As the summer begins, so begins the season of Do-It-Yourself (DIY) and home improvement projects. According to the Home Safety Council, over 40 million enterprising homeowners take on DIY home projects every year. Hooray self-sufficiency! But don’t grab that hammer just yet. Of those 40 million folks working on home projects, 1 in 5 winds up going to the hospital due to DIY accidents.
The cause of injury is not just on obvious dangers such as table saws or electrical issues. There are significant numbers of ladder accidents, hand tool injuries, back or neck issues caused by heavy lifting, accidental fires, hand tool punctures, tripping hazards, eye lacerations, concussions and contusions caused by overhead or obstructing objects.
The risk of serious injury aside, there is another significant risk associated with DIY. A Google image search for “home repair fails” shows an unending story of measuring mistakes, banister blunders, plumbing problems, door disasters, stair silliness, and garage gaffes.
Knowing When to Drop the Hammer
In the age of COVID, according to DIY trends, it looks like more people are holding a hammer and seeing nails everywhere. Because of the pandemic, many families are looking to trim budgets where they can. Unfortunately, many are operating under the misguided assumption that a DIY project is a sensible place to cut corners and costs by performing work they have not been appropriately trained on how to do. Indeed, England’s National Health Service even issued several warnings about avoiding DIY accidents during a time when hospitals may be overtaxed.
How many injuries or project disasters could be prevented by humble self-analysis or “counting the cost” for money spent versus potential (and avoidable) hassles, issues, and troubles?
Your partners at DataBank see a similar trend in DIY OnBase upgrade and server migration projects. In 2020, we have seen 26 DIY self-upgrades, which is trending higher than usual. And while there isn’t such thing as an “upgrade hospital,” we’d estimate that 9 out of 10 self-upgrades end up in a bad spot. Why is that?
The Riskiness in Self-Upgrading
The cause of significant upgrade issues is not just for obvious dangers like forgetting to take database backups or use proper project management oversight. Costly issues may arise from improperly implemented server settings, web.config settings, missed OnBase installer entries, compatibility issues with custom forms and scripts, unplanned deprecated modules, or even failing to plan ahead and rushed user acceptance testing.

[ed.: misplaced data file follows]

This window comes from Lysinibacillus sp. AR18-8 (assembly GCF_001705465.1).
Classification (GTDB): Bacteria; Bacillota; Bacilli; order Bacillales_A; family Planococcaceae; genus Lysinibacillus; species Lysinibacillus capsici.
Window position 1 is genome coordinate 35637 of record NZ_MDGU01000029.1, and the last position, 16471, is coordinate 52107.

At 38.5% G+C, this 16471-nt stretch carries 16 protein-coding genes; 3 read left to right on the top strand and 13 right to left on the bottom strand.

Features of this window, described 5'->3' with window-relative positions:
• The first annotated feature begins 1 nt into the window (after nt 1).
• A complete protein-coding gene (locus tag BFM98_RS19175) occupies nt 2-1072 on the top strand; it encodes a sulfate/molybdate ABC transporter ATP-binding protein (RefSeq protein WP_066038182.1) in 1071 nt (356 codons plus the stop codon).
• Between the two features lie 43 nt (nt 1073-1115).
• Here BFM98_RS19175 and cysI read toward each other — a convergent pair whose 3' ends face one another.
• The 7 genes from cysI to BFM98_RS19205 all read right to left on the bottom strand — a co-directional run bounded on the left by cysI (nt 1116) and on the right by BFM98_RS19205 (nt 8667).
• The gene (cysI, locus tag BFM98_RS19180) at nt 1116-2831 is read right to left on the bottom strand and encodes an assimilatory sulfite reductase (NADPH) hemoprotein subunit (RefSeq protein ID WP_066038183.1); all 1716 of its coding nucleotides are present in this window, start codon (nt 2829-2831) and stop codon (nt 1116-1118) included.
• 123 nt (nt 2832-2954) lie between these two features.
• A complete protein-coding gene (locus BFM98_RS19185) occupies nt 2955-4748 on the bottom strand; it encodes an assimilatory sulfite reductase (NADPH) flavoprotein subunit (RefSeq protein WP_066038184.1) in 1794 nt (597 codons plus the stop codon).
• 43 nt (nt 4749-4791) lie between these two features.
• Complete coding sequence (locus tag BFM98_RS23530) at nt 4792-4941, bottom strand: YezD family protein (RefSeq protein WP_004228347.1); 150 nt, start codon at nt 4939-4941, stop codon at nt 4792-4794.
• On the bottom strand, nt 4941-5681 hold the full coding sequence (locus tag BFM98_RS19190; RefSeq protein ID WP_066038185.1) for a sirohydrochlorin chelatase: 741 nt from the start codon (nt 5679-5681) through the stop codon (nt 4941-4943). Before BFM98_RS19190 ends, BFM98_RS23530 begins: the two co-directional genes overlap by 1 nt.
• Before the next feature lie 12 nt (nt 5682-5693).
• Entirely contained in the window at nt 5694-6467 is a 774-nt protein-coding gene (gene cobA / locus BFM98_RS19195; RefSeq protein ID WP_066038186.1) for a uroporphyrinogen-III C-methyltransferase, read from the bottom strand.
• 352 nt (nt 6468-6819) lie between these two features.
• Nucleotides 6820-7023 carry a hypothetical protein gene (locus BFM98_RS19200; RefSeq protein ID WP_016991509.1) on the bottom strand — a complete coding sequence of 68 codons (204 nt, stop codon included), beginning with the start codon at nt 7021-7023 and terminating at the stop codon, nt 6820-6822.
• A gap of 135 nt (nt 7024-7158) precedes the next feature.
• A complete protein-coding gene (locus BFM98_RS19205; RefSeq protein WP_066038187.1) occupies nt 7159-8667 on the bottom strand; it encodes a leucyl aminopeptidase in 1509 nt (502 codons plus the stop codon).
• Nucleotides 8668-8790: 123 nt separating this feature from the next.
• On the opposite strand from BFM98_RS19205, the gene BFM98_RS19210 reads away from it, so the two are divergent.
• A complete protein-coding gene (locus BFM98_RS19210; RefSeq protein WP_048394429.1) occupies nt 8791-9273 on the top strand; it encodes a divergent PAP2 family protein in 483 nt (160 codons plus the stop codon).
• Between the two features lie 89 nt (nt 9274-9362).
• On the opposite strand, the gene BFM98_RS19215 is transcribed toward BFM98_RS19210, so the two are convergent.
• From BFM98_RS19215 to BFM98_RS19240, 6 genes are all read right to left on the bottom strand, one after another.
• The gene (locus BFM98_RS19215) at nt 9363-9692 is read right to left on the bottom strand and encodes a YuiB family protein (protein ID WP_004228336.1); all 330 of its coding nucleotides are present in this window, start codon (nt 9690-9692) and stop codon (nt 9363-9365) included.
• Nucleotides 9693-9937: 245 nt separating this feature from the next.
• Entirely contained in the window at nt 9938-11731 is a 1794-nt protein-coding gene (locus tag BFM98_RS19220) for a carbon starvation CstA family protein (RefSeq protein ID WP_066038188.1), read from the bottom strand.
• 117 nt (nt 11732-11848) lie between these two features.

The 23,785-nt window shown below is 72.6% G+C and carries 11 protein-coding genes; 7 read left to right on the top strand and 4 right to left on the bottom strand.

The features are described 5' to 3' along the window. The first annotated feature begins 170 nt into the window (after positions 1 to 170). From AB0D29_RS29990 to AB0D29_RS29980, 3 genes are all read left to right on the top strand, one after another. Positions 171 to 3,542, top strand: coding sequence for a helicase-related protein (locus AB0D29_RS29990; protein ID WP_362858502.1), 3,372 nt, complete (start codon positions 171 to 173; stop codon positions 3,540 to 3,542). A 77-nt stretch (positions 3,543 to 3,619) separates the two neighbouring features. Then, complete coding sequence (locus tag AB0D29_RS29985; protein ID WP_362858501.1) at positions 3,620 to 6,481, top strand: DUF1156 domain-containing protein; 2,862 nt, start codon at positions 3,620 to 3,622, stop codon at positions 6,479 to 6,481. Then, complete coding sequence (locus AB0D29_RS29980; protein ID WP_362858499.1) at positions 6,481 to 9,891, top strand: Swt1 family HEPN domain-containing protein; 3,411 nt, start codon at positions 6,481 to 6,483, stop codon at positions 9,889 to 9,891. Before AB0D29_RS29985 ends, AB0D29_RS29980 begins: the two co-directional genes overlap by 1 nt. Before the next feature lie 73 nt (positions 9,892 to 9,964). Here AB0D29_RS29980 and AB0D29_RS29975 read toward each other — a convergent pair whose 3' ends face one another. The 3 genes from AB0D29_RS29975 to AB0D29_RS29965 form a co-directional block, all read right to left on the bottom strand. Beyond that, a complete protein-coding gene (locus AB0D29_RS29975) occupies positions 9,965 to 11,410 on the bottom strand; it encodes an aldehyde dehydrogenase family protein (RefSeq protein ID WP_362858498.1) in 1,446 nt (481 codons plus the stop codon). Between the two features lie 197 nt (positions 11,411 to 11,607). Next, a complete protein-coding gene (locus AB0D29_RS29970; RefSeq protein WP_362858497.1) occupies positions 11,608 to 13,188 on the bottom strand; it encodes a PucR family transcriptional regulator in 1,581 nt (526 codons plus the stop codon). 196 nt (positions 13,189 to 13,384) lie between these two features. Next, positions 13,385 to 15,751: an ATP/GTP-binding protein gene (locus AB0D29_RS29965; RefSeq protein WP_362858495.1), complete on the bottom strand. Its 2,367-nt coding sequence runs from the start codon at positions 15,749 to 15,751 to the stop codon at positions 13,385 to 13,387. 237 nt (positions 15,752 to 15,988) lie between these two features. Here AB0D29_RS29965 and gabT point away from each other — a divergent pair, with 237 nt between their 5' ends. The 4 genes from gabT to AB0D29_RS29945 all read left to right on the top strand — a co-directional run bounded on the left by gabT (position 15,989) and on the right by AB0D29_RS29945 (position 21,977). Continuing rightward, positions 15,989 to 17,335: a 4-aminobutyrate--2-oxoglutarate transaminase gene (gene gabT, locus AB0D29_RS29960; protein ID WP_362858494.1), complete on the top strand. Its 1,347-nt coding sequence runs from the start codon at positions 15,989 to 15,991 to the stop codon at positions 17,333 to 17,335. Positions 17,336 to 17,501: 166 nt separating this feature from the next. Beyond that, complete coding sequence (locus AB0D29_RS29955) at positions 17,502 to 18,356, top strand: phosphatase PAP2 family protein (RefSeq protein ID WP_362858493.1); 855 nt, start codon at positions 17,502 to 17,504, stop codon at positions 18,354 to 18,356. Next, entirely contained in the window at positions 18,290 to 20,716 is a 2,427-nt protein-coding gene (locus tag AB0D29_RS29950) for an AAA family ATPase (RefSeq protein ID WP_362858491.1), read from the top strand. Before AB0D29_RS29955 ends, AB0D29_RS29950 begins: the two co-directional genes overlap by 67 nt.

Then there’s trying to catch up on documentation. If you haven’t installed OnBase before, or even if you have but it’s been a while, it can be challenging to know where to start in looking at upgrade whitepapers, upgrade MRGs, End-of-Life module FAQs, module MRGs, app server MRGs, etc.
Finally, you have to put all this information together and document it. There are many best practices, recommendations, and gotcha’s when it comes to upgrading OnBase. If you’re performing an upgrade for the first time or if you only do so every couple of years, you couldn’t be expected to have anywhere near the experience of people working on these projects year-round.
Did you know?
- Over 90% of customers who attempt their own upgrade end up having to call for help
- Having an experienced OnBase engineer perform an upgrade is to help ensure that no underlying issues exist. If an issue is discovered, you will be glad you have a professional to assist.
- There were 1219 software corrections and enhancements between OnBase 18 SP1 and Foundation EP3.
- A botched upgrade may take significantly more time to troubleshoot to find a root cause than hiring someone to get the implementation done right the first time
- A botched upgrade can cause significant disruption to standard business processes
DataBank Upgrade Assistance Options
Because of the pandemic, many organizations are looking to trim budgets where they can. Unfortunately, many are operating under the misguided assumption that an OnBase upgrade is a sensible place to cut corners and costs by performing work they have not been adequately trained on how to do.
We have an Upgrade Specialist to help tailor a project plan to suit your needs, Upgrade Technicians whose primary role is performing upgrades, and a Project Manager dedicated to supporting upgrade projects. The team meets weekly to iterate and improve on processes regularly. Engagements with DataBank’s upgrade team put you in the best situation to upgrade smoothly and on time, freeing up your team to focus on the things you do best.
If your team would like some form of ownership over the project, we can account for that. Think of it as hiring a home contractor to consult with on the things you’re unsure of, fill in the gaps where needed, and make sure your work is up to code.